How do young Africans see African-led innovation and digital tech solutions within the global context? The latest study by Africa No Filter, Africa – innovator or imitator? Exploring narratives around Africa’s technological capabilities, unpacks the extent to which Africans believe in local innovations and if they are influenced by the dominance of narratives that promote the global North as superior innovators.
African innovation is increasingly beginning to yield more innovative contributions around the world, yet the image of Africa as an innovator appears to be overshadowed by the persistent, harmful stereotypes of a ‘backward’ ‘poverty stricken’ continent that is largely a recipient of global north innovations.
These narratives about Africa often fail to account for the innovative and technological successes that come from the continent and are enjoyed by Africans.
Given the rapid and global impact of technology and innovation shaping the world, this study was conducted with the aim of understanding how young Africans see African-led innovation and digital tech solutions within the global context. Africa No Filter wanted to assess the prevailing narratives that young Africans have about home-grown technology and innovation, to better understand their attitudes to it.
Africa – innovator or imitator? Exploring narratives around Africa’s technological capabilities unpacks the extent to which Africans believe in local innovations and if they are influenced by the dominance of narratives that promote the global North as superior innovators.
The report interviewed 4500 people aged 18 and 35 in Egypt, Morocco, Ghana, Ivory Coast, Nigeria, Kenya, Uganda, South Africa and Zimbabwe.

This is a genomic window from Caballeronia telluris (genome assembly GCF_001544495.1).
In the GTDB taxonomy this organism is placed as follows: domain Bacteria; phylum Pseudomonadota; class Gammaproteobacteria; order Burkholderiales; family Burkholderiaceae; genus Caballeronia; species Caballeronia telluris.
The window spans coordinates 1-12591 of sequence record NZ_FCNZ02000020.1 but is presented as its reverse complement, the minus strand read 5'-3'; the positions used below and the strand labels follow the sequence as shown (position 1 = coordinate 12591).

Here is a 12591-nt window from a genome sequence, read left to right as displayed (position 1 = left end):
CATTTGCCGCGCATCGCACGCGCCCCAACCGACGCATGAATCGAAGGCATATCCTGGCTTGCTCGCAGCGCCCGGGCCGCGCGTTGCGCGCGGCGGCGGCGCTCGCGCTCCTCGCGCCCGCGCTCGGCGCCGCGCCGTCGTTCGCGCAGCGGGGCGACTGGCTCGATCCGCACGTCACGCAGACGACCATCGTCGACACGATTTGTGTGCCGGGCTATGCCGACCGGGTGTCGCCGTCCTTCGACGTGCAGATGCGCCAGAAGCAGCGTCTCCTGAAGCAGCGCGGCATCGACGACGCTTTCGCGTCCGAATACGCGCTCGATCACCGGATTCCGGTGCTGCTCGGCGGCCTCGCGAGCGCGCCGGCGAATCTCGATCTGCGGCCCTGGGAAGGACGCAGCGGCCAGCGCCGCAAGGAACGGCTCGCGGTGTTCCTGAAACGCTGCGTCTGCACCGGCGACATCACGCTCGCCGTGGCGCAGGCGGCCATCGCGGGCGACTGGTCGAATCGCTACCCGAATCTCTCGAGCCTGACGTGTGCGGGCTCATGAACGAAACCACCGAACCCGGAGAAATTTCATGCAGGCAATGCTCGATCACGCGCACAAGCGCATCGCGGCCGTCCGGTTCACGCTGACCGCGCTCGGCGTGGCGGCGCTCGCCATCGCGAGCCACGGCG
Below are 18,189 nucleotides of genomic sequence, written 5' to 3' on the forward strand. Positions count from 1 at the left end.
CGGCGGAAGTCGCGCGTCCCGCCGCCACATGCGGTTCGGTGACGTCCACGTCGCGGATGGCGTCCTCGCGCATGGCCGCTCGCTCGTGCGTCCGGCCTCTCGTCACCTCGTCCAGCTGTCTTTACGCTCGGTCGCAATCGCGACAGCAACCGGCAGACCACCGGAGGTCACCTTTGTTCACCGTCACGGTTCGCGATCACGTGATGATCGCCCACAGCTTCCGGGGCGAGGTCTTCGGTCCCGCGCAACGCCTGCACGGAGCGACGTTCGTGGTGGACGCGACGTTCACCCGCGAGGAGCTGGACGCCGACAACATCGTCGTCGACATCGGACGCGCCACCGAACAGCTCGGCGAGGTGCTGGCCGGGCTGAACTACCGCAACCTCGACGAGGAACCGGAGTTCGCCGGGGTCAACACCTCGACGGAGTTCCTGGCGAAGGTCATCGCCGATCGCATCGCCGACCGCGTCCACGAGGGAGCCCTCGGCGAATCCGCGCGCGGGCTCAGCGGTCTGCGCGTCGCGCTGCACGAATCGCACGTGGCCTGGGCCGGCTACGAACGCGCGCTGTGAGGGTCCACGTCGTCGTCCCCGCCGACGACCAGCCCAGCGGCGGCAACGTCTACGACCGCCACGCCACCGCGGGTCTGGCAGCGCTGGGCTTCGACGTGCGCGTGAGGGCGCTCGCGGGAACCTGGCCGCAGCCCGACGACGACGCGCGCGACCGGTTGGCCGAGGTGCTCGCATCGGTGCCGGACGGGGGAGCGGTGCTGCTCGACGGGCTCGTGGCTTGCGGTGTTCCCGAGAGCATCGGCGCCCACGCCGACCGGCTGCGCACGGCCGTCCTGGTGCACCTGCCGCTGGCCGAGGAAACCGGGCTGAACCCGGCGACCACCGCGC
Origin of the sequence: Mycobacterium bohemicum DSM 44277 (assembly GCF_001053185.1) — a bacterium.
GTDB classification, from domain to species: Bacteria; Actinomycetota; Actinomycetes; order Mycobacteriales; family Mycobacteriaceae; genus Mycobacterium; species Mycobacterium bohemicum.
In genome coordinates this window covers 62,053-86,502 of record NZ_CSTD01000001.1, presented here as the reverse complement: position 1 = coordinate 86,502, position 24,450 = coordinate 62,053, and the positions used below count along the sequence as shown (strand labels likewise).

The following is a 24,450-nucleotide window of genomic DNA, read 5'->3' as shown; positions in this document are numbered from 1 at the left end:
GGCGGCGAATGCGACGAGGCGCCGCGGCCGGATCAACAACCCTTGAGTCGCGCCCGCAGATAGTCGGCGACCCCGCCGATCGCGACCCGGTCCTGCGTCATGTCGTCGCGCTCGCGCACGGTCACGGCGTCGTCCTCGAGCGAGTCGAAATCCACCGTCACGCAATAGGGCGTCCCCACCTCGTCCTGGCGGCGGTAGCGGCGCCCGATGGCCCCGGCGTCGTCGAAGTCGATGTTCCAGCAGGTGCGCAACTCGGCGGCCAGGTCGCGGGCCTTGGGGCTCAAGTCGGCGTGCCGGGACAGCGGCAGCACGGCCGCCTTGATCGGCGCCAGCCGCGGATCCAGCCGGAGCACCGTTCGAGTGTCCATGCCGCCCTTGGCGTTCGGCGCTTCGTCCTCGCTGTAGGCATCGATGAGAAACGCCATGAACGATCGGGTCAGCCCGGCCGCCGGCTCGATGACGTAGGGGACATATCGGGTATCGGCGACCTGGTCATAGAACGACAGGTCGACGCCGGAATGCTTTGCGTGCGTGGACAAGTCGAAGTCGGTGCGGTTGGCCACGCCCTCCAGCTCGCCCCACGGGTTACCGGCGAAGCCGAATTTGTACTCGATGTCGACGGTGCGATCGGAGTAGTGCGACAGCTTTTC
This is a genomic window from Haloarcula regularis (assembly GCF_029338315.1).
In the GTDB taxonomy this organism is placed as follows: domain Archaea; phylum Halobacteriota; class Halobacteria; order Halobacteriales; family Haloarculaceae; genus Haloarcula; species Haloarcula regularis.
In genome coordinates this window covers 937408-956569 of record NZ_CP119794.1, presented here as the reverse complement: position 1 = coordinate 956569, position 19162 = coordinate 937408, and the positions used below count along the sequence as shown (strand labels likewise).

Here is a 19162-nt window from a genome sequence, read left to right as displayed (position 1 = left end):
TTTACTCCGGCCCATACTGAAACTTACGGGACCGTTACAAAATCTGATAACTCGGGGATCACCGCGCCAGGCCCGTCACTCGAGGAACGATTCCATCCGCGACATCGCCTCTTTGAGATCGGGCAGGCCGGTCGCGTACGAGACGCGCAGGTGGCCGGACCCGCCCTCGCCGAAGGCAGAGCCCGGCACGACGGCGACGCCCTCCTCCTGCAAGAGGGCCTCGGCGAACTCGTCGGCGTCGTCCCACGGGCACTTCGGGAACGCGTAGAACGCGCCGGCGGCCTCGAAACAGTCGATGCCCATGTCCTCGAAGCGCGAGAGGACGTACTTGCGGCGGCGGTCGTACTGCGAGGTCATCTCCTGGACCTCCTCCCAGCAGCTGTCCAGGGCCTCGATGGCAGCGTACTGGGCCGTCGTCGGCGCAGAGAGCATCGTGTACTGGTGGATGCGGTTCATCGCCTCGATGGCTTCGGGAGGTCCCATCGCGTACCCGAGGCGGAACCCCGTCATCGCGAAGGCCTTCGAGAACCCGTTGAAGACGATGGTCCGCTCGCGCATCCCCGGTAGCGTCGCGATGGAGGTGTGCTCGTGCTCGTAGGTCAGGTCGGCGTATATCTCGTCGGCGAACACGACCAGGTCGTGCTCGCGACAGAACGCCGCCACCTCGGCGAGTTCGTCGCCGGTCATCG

The majority of respondents believed in the power of African innovation, saying they preferred to use local innovations where they were available. Even though they identified barriers to success such as poor infrastructure and challenges in education, they believed in home-grown innovation and innovators.
Additionally, just over half the respondents felt that it was possible to overcome barriers to success, and that it was possible for poor countries to produce great innovations that can influence the world.
Here are key findings from the report:
- The West is not necessarily best when it comes to innovation: 62% of respondents believe in the power of African innovation and preferred using local innovations where they were available.
- The next greatest innovation could emerge from Africa: Just under half of the respondents (48%) saw no reason innovators could not come from Africa. 24% said they already existed.
- Africans trust location innovation: 62% respondents said they trusted and would prioritize using local innovations over international ones. West Africans were the most positive (66%) regionally, while Kenyans (71%) were the most supportive country.
- Innovation could come from anyone, but government not seen as the most important driver of tech innovation: 50% of respondents believed that everyone should drive innovation, out of necessity and curiosity. Although 44% of respondents felt that government restrictions were a barrier to innovation, only 37% identified government as being mainly responsible for innovation.
- African youth are very aware of the tech innovations in their countries: 64% of respondents said they were aware of the different innovations existing in their countries, and there was a high level of awareness of innovation across the continent.
- Depending on where you are, innovation is encouraged and supported. Overall, most respondents (59%) felt that there was support for innovation and innovators, and that there was an enabling environment in their country. Respondents from Kenya (67%) and South Africa (65%) felt innovation and technology were encouraged, while only 39% of Nigerian respondents and 49% of Ghanaian respondents agreed.
- Infrastructure deficiencies are the main barrier to digital technology and innovation: 53% of respondents cited infrastructure deficiencies as the main barrier to innovation, with East Africans much more likely to identify this problem as a key barrier (67%) and 49% in Southern Africa.